Entertainment ‘It’s never just a joke’: Why cutting racist content isn’t a fad
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‘It’s never just a joke’: Why cutting racist content isn’t a fad

Chris Lilley
Chris Lilley has a history of using blackface to play culturally insensitive characters. Photo: Princess Pictures
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As public disapproval of culturally insensitive, racist and homophobic entertainment content intensifies, it’s important to differentiate between censorship and responsibility, a film critic says.

And while streaming services are happy to allow certain film and television favourites to flirt with the line, content that crosses it may now be met with a firmer hand.

On Thursday, Netflix permanently pulled four Chris Lilley comedies from its Australian and New Zealand sites due to his controversial and offensive characters, the latest in a flurry of shows to disappear from streaming platforms worldwide.

We Can Be Heroes, Summer Heights High, Angry Boys and Jonah From Tonga have all been removed from the site.

Lilley has been heavily criticised for playing people of colour, including donning blackface to play rapper S. Mouse in Angry Boys, and Polynesian student Jonah Takalua in Summer Heights High and Jonah From Tonga.

Lilley’s controversial characters have a long history in Australian screens, with the 45-year-old winning a Logie in 2005 following the release of We Can Be Heroes, in which he played an Asian student, among other characters.

According to film reviewer and University of Melbourne film and screen lecturer Felicity Ford, content creators and streaming services should be held accountable for the content they choose to share.

“It’s important that [Lilley] is called out on it, and not in a way to censor the work, but more so to have some sort of say in what images are being put out there and what representations are put out there,” Ms Ford said.

“I think there is a responsibility with what streaming services are deciding to show.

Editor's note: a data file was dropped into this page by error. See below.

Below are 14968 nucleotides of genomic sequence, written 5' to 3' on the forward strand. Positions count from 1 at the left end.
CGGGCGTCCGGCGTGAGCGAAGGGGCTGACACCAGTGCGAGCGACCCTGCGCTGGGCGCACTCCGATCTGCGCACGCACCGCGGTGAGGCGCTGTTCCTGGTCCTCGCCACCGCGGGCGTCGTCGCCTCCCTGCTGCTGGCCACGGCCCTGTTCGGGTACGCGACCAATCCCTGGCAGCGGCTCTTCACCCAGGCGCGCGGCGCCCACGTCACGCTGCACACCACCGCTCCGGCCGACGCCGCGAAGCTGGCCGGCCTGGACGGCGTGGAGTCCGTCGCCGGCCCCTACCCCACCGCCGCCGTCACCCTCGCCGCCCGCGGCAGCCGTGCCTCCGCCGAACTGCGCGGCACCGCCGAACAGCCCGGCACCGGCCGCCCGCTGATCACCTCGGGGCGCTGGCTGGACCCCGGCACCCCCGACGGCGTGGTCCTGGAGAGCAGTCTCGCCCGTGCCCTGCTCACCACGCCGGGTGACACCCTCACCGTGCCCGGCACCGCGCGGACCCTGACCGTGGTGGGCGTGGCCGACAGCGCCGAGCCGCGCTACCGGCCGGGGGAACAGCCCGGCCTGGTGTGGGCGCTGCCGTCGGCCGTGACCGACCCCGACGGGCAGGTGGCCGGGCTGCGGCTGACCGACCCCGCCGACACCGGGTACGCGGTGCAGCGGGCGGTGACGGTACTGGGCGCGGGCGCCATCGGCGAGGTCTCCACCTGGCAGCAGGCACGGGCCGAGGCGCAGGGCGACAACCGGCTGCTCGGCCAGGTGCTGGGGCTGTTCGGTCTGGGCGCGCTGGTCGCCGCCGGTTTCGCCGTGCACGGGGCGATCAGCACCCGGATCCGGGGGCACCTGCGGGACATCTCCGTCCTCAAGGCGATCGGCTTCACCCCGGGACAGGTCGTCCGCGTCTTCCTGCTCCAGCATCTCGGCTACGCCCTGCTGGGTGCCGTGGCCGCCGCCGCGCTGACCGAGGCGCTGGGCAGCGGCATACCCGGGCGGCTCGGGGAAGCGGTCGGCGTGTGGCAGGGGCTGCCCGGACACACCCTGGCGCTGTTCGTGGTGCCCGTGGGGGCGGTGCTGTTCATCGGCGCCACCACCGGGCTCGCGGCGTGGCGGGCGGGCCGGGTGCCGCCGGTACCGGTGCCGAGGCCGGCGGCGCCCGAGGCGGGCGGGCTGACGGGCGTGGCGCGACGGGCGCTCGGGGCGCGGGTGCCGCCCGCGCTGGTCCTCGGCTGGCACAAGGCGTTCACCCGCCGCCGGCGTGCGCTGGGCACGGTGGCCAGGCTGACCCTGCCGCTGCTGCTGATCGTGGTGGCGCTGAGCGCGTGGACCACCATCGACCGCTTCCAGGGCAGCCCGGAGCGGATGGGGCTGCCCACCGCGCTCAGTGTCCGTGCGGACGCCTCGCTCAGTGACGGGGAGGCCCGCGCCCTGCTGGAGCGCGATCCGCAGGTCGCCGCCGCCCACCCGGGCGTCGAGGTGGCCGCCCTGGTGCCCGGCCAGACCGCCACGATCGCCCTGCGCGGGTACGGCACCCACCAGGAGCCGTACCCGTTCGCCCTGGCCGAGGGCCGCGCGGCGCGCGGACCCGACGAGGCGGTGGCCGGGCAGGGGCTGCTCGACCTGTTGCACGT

“The really successful streaming services are ones that curate their work and have a really clear sense of what they’re contributing to it, because even if they’re not the creators of the work, they’re giving it a platform.”

In 2017, Lilley came under fire for releasing a song under his character S. Mouse titled Squashed N—a.

The music video portrayed an Indigenous boy being run over and killed, and was thought to be inspired by the 2016 death of Elijah Doughty, who was killed in similar circumstances.

Chris Lilley
The music video was released a week after the driver who killed Elijah Doughty was acquitted. Photo: Princess Pictures

His most recent series, Lunatics – in which he dons blackface to play South African pet psychic Jana Melhoopen-Jonks – is still available on Netflix.

Ms Ford said that while some might be quick to attribute the move to a trend of censorship and political correctness, they are likely missing the point.

“A lot of criticism towards [political correctness] really misses the point because what’s usually being called out is hate speech,” Ms Ford said.

“It’s kind of a way around it to be like, ‘Oh it’s just a joke’, but it’s never just a joke, you know?”

With other shows like Little Britain, The Mighty Boosh and The League of Gentlemen also getting the boot, many are wondering what programs might be next.

Frankly, my dear, they should give a damn …

As Black Lives Matter protests continue, many large corporations – including streaming services – are reflecting on their contribution to the subjugation of people of colour.

Gone with the Wind, which has long been hailed as one of Hollywood’s cinematic masterpieces, has also been pulled from streaming site HBO Max due to its poor portrayal of slavery. 

“There was definitely a lack of awareness when Gone with the Wind came out, but with Chris Lilley’s work … he’s created those in the last five or 10 years, so he’s aware of those discussions and he’s aware of those negative representations and the effect they would have for spectators,” Ms Ford said.

Along with Gone with the Wind, other well-known films like Breakfast at Tiffany’s , which featured Mickey Rooney as a stereotypical Asian man Mr Yunioshi, or Mike Myer’s character in The Love Guru might be up next on the chopping block.

Mickey Rooney
The stereotypical and offensive character was played by Caucasian Mickey Rooney. Photo: Jurow-Shepherd / imdb

But Ms Ford said we could instead take this moment as an opportunity to progress as a society.

“I think rather than picking out what might next go, I’m probably more interested in what is going to take its place,” she said.

“And maybe it opens up this opportunity for a bit more diversity of disability, of sexuality and having people of colour and diversity – maybe we will start to see a shift in that way.”